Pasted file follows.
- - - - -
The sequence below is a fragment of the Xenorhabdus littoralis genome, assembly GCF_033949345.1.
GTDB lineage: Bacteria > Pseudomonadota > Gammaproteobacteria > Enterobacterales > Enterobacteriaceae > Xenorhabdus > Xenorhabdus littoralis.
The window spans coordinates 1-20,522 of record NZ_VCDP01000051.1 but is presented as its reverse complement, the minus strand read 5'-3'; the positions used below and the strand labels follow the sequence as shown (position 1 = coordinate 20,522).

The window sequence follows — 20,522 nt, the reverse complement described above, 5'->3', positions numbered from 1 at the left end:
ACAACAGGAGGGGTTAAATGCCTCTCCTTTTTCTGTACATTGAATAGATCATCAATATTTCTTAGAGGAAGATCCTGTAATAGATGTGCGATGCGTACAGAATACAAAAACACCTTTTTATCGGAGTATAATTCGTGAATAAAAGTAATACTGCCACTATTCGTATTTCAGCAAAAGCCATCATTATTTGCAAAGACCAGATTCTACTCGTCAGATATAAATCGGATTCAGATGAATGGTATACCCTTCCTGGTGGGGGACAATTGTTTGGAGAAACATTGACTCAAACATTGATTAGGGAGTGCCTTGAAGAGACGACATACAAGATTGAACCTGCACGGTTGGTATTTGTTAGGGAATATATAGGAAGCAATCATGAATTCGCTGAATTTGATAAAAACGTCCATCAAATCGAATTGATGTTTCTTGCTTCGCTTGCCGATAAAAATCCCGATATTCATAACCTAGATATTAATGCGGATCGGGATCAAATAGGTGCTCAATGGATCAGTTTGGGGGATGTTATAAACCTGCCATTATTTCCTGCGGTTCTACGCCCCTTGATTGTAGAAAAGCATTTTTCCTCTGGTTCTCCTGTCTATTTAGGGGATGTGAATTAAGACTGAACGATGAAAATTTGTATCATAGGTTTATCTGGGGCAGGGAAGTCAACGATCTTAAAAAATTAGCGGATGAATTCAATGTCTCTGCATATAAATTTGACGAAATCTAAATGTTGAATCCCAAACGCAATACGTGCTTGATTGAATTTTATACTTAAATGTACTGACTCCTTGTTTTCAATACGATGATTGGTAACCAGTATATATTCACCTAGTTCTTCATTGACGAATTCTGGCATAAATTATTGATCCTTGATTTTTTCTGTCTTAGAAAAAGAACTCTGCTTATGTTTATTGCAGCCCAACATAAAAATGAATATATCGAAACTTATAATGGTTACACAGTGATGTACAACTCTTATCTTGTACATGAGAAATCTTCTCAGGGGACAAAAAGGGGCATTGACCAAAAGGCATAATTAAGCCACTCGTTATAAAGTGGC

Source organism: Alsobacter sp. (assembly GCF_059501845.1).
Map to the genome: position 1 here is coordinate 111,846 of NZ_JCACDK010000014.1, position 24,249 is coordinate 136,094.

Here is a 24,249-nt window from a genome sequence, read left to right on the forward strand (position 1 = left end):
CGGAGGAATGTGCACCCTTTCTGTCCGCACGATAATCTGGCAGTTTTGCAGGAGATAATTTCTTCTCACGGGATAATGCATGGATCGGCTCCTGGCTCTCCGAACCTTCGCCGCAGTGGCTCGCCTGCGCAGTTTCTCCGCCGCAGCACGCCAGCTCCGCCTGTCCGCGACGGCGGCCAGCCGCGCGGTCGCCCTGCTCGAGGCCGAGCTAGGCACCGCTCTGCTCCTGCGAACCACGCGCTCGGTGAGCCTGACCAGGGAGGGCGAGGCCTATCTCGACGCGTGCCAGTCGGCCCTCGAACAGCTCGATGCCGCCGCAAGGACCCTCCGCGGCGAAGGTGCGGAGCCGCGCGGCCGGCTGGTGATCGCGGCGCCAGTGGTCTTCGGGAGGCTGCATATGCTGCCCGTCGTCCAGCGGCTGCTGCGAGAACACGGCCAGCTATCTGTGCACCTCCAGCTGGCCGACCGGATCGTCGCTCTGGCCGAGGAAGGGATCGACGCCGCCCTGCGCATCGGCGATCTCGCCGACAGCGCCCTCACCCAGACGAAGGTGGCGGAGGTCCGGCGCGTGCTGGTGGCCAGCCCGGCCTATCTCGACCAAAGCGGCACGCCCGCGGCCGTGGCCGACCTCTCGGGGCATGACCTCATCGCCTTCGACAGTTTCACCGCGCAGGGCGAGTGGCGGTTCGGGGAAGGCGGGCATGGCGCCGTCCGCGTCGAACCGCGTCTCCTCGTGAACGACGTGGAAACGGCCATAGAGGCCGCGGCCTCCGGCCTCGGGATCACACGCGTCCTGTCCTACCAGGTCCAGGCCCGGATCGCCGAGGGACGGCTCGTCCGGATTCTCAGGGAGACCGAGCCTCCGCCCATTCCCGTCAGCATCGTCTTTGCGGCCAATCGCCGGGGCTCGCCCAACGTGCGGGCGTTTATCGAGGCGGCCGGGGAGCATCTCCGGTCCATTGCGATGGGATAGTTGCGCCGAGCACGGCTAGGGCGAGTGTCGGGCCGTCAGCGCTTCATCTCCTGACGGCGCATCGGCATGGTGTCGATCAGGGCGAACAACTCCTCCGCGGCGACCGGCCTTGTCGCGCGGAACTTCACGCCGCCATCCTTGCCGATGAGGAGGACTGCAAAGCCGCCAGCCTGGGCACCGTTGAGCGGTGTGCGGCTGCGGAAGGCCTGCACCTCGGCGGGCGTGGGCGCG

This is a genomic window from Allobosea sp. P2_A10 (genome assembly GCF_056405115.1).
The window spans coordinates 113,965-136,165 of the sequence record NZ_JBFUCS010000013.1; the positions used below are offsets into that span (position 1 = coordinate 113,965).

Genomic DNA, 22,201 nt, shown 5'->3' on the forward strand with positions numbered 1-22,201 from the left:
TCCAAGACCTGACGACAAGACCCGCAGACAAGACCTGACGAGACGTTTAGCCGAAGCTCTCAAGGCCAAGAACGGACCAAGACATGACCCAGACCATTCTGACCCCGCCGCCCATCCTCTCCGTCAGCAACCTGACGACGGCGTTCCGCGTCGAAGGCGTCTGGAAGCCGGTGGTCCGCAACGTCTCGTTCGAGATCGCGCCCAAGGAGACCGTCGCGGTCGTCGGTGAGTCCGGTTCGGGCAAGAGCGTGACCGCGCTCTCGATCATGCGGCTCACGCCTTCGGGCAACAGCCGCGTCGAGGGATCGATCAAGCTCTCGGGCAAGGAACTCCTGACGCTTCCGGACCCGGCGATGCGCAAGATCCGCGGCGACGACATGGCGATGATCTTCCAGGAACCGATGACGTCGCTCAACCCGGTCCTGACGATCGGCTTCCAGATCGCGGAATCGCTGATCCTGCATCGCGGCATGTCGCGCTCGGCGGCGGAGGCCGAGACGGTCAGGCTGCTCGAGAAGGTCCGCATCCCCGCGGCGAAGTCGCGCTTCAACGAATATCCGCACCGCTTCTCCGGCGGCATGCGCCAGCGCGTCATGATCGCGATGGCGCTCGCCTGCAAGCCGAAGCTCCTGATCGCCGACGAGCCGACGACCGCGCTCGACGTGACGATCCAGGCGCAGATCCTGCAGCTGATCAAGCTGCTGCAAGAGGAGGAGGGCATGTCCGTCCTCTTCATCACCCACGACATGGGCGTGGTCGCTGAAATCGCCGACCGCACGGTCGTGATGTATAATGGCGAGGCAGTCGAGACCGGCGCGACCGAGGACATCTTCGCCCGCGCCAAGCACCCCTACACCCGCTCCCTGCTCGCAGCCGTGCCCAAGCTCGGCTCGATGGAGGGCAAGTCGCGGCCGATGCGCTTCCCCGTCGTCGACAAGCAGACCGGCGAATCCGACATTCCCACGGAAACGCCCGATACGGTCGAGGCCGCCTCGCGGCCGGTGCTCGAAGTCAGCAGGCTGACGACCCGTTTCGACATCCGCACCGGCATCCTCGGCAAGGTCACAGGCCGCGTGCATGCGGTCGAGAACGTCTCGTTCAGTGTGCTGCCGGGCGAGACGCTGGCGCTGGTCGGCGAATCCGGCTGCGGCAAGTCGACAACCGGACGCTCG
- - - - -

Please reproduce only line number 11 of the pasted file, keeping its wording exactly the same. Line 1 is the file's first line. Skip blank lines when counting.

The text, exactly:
The window spans coordinates 113,965-136,165 of the sequence record NZ_JBFUCS010000013.1; the positions used below are offsets into that span (position 1 = coordinate 113,965).